The presence of zoonotic protozoans and nematodes on contaminated street food dipping Sauce in Tangub City, Mindanao, Philippines

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Research Paper 16/01/2023
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The presence of zoonotic protozoans and nematodes on contaminated street food dipping Sauce in Tangub City, Mindanao, Philippines

Ronnamae Daniela Diva, Angelie Mangyao, Kent Cyril Villantez, Ferlyn Logronio
Int. J. Micro. Myco.16( 1), 9-18, January 2023.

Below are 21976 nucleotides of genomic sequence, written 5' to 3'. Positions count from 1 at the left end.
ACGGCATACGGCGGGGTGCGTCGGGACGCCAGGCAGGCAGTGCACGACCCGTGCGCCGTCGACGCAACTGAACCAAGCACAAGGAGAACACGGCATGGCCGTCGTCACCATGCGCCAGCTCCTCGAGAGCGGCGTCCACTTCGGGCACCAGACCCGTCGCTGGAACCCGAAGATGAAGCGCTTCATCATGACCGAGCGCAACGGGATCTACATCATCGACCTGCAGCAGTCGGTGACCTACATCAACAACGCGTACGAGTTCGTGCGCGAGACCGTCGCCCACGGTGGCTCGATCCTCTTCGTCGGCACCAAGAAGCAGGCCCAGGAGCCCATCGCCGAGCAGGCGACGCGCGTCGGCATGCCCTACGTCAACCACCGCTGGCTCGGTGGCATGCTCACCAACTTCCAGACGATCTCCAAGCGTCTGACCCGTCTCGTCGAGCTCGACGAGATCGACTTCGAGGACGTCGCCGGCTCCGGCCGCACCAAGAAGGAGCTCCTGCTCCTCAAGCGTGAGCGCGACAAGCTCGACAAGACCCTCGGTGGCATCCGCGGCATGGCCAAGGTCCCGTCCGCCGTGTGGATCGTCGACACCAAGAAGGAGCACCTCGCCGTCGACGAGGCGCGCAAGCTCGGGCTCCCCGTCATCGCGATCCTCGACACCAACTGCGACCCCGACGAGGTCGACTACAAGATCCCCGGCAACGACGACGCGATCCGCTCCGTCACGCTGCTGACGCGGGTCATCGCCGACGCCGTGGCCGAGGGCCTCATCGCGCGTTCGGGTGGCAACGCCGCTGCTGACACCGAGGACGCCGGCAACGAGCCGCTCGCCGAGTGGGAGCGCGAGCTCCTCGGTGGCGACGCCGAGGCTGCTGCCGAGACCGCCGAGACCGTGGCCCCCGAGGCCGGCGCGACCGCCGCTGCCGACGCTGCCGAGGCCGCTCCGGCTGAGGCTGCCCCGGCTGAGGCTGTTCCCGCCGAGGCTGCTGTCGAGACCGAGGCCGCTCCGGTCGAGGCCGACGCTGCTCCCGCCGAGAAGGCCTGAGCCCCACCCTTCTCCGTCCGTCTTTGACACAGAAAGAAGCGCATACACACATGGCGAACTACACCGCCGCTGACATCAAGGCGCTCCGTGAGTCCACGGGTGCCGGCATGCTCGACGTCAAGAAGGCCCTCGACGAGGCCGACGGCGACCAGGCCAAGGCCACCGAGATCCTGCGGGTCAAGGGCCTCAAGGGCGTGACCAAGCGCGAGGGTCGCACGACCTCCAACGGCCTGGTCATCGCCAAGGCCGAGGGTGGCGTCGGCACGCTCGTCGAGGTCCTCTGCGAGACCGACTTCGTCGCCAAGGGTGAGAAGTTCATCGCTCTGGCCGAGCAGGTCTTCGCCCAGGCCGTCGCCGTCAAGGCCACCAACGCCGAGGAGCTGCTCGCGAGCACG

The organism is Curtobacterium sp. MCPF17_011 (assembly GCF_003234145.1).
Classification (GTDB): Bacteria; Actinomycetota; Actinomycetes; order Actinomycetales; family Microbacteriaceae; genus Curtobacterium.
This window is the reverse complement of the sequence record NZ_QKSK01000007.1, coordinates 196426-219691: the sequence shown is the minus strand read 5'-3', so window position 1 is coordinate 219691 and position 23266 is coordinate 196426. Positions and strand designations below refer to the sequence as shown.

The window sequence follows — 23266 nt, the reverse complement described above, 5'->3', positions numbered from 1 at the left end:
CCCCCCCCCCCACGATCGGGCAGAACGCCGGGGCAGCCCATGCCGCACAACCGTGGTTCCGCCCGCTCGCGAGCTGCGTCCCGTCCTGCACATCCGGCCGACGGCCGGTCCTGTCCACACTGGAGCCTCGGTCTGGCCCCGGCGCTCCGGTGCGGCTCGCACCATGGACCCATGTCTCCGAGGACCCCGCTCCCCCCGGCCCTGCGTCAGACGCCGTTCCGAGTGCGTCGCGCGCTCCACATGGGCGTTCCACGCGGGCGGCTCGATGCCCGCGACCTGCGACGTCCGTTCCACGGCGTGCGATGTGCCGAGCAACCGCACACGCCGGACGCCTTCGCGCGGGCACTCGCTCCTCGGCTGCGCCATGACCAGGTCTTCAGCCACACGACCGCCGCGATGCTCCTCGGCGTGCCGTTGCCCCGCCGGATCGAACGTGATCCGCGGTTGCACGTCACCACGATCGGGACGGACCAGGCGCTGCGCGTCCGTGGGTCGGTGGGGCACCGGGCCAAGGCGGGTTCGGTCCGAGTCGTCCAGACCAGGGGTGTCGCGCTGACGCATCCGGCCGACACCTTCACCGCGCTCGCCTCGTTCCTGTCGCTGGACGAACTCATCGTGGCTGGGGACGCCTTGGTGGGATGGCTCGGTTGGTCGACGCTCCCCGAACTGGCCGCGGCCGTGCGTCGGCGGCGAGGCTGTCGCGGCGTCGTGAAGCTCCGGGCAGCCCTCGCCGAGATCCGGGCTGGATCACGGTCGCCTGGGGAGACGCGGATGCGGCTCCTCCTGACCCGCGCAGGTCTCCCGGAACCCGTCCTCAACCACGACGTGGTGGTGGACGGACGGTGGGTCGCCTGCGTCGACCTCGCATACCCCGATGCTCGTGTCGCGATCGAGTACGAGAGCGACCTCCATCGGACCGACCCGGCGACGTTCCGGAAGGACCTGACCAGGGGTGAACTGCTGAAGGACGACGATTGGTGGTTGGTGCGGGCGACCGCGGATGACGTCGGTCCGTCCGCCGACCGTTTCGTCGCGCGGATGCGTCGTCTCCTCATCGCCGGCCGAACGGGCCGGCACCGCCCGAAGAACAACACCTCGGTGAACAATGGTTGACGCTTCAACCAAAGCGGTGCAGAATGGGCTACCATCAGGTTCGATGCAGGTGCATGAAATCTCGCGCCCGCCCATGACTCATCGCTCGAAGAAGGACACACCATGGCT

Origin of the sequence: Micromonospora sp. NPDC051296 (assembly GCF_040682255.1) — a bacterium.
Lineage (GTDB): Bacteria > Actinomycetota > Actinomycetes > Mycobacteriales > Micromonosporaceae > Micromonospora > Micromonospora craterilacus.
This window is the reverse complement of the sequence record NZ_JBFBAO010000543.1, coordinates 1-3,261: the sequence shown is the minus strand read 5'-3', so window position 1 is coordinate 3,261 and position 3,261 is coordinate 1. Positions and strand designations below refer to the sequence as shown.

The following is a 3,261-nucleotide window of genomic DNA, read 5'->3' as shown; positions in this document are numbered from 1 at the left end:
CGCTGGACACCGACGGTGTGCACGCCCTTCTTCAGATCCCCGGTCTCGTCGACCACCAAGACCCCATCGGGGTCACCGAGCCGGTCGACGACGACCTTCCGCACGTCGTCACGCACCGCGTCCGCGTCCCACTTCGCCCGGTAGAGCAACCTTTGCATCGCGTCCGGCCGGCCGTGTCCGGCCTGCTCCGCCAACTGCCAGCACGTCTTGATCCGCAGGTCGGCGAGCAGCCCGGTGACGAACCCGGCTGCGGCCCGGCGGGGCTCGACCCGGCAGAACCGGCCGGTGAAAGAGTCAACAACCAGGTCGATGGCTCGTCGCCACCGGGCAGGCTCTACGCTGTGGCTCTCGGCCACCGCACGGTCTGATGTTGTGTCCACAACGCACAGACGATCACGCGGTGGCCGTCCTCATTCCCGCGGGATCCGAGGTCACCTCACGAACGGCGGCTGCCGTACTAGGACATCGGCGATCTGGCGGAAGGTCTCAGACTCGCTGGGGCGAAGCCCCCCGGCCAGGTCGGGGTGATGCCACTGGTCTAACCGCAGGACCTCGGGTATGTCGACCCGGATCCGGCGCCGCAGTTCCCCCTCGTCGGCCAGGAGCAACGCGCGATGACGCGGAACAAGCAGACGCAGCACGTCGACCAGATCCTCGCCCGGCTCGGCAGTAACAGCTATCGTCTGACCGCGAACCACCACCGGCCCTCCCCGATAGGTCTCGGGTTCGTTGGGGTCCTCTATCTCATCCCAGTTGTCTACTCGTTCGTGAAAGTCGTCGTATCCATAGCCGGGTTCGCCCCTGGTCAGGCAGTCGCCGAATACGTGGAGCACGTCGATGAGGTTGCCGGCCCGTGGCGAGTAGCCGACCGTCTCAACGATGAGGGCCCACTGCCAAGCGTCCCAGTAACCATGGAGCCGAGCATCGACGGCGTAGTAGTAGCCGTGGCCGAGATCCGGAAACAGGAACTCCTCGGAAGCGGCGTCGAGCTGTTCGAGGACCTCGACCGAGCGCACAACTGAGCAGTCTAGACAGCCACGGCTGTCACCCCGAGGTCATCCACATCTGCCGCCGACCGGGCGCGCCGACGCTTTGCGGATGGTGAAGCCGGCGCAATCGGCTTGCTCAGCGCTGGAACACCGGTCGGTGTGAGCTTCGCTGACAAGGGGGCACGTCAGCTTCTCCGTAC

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Street food consumption has been a popular staple food in both developed and underdeveloped countries including the Philippines. These street foods were commonly dipped into different sauces like soy sauce, ketchup, and vinegar to improve flavor and moisture. In many cases, these dipping sauces can be contaminated with zoonotic protozoans and nematodes because of improper sanitation practices by the vendors and consumers as well as because of non-hygienic food preparation, storage, and handling. Consequently, these sauces can be a major source of infection for the person ingesting them. This study sought to identify the different zoonotic protozoans and nematodes that can be found in the street food dipping sauces in Tangub City. Five (5) mL of the dipping sauce were collected and brought to the laboratory for analysis and identification of zoonotic protozoans and nematodes. The findings of the study were subjected to statistical analysis like frequency, percentage, and analysis of variance. Zoonotic protozoans and nematodes were found, namely: Entamoeba histolytica and Ancylostoma duodenale. Entamoeba histolytica was the most commonly occurring organism in all the samples examined and causes harm in the form of a disease such as amoebic colitis. On the other hand, Ancylostoma duodenale was also considered a zoonotic organism. The samples contained significant differences in the numbers of Entamoeba histolytica (p-value 0.0025) in soy sauce and vinegar, while Ancylostoma duodenale (p-value 0.0172) in soy sauce and ketchup. The study concludes that the consumption of street foods dipped in contaminated different sauces can be a venue for zoonotic disease transmission and should be carefully monitored by the local authorities.


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